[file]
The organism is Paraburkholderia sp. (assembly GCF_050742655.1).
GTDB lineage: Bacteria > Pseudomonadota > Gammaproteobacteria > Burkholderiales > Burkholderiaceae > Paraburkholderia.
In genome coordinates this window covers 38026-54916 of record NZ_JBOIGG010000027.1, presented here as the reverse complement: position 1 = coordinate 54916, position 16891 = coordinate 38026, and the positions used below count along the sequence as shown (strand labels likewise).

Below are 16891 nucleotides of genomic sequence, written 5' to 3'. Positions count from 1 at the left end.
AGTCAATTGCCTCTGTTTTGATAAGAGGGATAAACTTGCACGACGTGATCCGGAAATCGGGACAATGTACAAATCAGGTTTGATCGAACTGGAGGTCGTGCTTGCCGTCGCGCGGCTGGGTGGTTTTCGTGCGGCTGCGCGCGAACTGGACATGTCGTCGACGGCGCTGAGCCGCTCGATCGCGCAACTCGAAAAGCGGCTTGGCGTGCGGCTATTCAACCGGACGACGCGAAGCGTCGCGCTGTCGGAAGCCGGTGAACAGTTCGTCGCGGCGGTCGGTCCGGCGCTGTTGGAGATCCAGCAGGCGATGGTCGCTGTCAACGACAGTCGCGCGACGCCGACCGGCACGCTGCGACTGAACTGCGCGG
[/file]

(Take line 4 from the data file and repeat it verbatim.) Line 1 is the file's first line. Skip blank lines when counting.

Below are 16891 nucleotides of genomic sequence, written 5' to 3'. Positions count from 1 at the left end.